Maid of the Mist officials intend to keep their American tour boat operation afloat by building a storage facility on the site of the former Schoellkopf Power Plant near the falls.
But state officials, pointing to red tape, environmental hurdles and timing, have not warmed to the idea.
The plan, company officials said Thursday, is to build steel carriages to store boats during the icy winter months. For more than a century, the company has depended on Canadian storage land it will lose in 2014, and officials hope the plan will help the company survive without Canadian tours.
"We're going to not stop, we're going to keep going until we resolve this issue," Christopher M. Glynn, president of Maid of the Mist Steamboat Co., said at a Thursday news conference. "It is our intent to operate for a long period of time."
State Parks officials said they were surprised by the plan, noting the company had not submitted a formal proposal to develop the mostly vacant Schoellkopf land, which still holds some remains of the power plant.
"We would certainly listen to anything they had to say," said Peter Brancato, a state parks spokesman. "Whether it's feasible to do it or not and assure that they would get it, I don't know."
A number of geological, environmental and engineering studies would need to be done at the Schoellkopf site prior to any construction, Brancato said, stressing that the last structure there -- the power plant -- collapsed into the Niagara Gorge in 1956.
Those studies could take up to two years, Brancato said. Glynn had hoped a storage facility could be built by the end of 2013, when the company loses control of its current docking facility in Canada.
If the company does not find a solution by then to continue its American service, State Parks officials have said, the entire American boat-tour operation would be opened for public bidding. That process, some have noted, could net a large payout for the state.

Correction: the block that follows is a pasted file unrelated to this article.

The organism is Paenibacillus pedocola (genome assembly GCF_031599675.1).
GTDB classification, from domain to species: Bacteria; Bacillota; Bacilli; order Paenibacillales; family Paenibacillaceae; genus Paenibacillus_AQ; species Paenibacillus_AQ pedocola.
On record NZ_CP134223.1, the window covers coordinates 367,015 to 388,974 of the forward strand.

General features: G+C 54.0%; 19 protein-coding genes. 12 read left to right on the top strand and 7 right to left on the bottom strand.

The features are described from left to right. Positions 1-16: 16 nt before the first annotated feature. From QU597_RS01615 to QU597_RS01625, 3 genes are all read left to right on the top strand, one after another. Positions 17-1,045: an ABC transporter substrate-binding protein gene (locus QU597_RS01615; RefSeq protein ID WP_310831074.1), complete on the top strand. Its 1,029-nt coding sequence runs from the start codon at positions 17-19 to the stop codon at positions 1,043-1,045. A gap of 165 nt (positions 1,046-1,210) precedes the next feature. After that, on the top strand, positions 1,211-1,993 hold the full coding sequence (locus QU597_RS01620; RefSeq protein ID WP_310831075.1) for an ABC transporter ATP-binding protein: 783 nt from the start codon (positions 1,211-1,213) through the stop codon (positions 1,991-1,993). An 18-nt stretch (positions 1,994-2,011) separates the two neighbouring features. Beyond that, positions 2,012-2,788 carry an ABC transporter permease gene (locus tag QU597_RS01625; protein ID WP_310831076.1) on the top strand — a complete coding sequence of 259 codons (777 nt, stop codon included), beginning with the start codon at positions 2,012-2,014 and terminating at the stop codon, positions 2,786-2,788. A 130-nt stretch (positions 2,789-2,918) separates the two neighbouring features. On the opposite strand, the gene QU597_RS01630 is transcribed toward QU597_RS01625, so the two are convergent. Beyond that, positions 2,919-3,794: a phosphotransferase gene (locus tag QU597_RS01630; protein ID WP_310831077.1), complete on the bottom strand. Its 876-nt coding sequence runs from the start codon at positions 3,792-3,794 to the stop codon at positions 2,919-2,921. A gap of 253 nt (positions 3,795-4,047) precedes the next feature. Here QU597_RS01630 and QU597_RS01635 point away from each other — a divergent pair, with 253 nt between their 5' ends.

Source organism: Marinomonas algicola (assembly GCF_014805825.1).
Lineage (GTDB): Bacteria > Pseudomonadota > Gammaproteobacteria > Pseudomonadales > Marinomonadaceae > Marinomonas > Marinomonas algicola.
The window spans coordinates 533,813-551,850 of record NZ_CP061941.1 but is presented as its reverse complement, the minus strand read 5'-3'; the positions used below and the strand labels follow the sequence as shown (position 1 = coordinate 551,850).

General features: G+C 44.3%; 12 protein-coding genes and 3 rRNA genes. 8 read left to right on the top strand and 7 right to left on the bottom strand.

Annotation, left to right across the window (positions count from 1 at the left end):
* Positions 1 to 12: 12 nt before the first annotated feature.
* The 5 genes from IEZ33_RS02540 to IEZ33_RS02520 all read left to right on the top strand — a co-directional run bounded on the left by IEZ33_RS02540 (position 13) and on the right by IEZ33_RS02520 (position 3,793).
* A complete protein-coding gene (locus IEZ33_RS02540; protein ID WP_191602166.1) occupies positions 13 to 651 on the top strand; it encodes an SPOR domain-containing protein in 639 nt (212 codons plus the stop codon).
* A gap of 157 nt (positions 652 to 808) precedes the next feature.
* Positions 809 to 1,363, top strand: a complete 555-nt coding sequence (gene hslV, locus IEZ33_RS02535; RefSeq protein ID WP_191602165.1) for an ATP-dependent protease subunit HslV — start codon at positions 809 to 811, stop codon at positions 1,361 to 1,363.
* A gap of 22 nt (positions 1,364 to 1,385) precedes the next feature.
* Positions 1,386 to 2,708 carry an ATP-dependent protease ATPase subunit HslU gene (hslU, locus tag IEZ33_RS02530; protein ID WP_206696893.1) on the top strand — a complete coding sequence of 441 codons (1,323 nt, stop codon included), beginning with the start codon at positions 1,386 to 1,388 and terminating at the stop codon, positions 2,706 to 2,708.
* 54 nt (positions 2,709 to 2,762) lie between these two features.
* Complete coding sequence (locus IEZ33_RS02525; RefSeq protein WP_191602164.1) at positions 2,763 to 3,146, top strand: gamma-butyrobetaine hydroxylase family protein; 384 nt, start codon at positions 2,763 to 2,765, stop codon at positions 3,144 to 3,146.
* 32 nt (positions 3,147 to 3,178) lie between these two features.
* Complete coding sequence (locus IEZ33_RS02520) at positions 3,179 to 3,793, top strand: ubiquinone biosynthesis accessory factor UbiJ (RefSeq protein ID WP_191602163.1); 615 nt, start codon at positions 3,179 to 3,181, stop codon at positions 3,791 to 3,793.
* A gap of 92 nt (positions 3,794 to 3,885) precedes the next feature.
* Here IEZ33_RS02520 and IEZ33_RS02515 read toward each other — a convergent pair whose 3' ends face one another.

A project to build storage carriages also would need to be put out for public bidding, Brancato said, meaning that another company -- such as Hornblower Cruises, which will run the Canadian tours -- conceivably could win the bid and prevent the Maid from continuing its service.
"There's no guarantee that the Maid would get it," Brancato said. "We have a long history with Maid of the Mist, but at the same time, our main goal is to make sure we have continuous service, whether it's Maid of the Mist or Hornblower."
The Ontario government, when it selected Hornblower Cruises of San Francisco to run boat cruises on the Canadian shore starting in 2014, struck a deal that was more than $300 million more profitable than its agreement with the Maid of the Mist Steamboat Co.
Glynn on Thursday referred to increased revenues New York State might collect from his idea. He also said his plan was the best shot to ensure American boat-tour operations were no longer dependent on Canadian land.
"We didn't say it was going to be easy, but if [officials] in New York want independence from Canada and a long-term solution that can afford the revenues they've been reading about, then that's the long-term solution," Glynn said.
He said the company has hired engineers who have verified the feasibility of the site. The site could protect the boats from winter ice that rises more than 10 feet.
The Schoellkopf plan would allow the company to store the boats along the gorge and lower them on a steel track into the water. The company also has other site options, Glynn said, which he declined to disclose. Building a facility downstream from the Whirlpool Rapids is not feasible, he said.
Glynn said he has received no guarantee from State Parks officials that the plan would be accepted but said state and federal officials have given the company encouragement. State Sen. George D. Maziarz, R-Newfane, and Assemblyman John D. Ceretto, R-Lewiston -- who met previously with senior parks officials about the boat tours -- were not ready to commit to the Schoellkopf plan but said they hope tours will continue on the American side.
In his first extensive public comments since his company lost the lucrative Canadian tours, Glynn said he wasn't sure why Canada chose Hornblower Cruises.
"We were obviously very disappointed," he said. "I don't know what else to say beyond that. We feel that we gave them a good proposal and that's the way things go."
Glynn added that there is no discussion between the Maid of the Mist and Hornblower about leasing the Canadian storage land. Hornblower's chief executive has said he believes only one boat-tour company should operate around the falls and that the Maid of the Mist should exit.
But as Glynn's company kicked off its 127th consecutive season of Maid of the Mist tours, he made it clear his family, which has owned the tours since 1971, isn't giving up on its business.
"We intend to perform," he said. "We intend to be here for a very long time."